Design maturity has considerable bearing on the types of projects you might work on as a design practitioner in a large business, the number of people you might work with, and the quantity of generalist or specialist skills you might require and be able to apply for.

Climbing the ladder

With all that said, how do you scale your organization’s design maturity to go from a Beginner organization to a Matured organization?

For the sake of this article, let’s assume your organization is at the Beginner level. Where do you go from here?

Level 1 - Beginner

At the Beginner level, your organization:

  • Places a very low priority on design functions with no organizational acknowledgment of user experience as a discipline
  • Concentrates solely on visual design,
  • Lacks communication skills and cooperative efforts with other teams,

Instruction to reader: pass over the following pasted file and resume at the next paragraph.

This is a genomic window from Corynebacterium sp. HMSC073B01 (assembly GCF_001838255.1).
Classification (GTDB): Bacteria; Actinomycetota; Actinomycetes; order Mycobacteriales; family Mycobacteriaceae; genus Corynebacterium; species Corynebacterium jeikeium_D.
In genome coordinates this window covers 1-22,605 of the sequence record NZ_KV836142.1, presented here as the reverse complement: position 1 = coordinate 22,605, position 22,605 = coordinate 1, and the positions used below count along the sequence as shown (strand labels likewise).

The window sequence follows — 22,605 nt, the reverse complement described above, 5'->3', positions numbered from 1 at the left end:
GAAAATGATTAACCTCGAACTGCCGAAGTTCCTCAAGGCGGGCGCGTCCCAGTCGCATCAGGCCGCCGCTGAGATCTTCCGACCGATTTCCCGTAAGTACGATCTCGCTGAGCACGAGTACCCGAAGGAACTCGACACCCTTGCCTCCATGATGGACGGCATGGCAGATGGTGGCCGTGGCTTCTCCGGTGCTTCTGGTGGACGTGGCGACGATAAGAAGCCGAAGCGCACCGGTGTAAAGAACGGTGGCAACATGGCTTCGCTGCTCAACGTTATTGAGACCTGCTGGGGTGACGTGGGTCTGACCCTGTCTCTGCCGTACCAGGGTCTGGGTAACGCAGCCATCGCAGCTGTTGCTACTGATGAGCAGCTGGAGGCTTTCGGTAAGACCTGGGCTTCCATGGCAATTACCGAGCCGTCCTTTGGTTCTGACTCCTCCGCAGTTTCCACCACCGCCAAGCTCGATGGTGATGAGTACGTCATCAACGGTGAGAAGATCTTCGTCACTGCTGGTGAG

• Has a rocky and inconsistent design process,
  • Has no specific role, process, or budget, 
  • Finds designers frequently working in siloes, avoiding collaboration with other stakeholders.

What you need to do to become an Explorer organization

Your aim is to slowly start setting up design as a crucial function within the organization, but you can’t jump there with no prior evidence of how much design has impacted your organization. So you start small.

Firstly, expand your design team. At the Beginner level, you’ll most likely find yourself with a barely existent design team. You might not even have one! You might be hiring freelancers to work on projects on a need basis.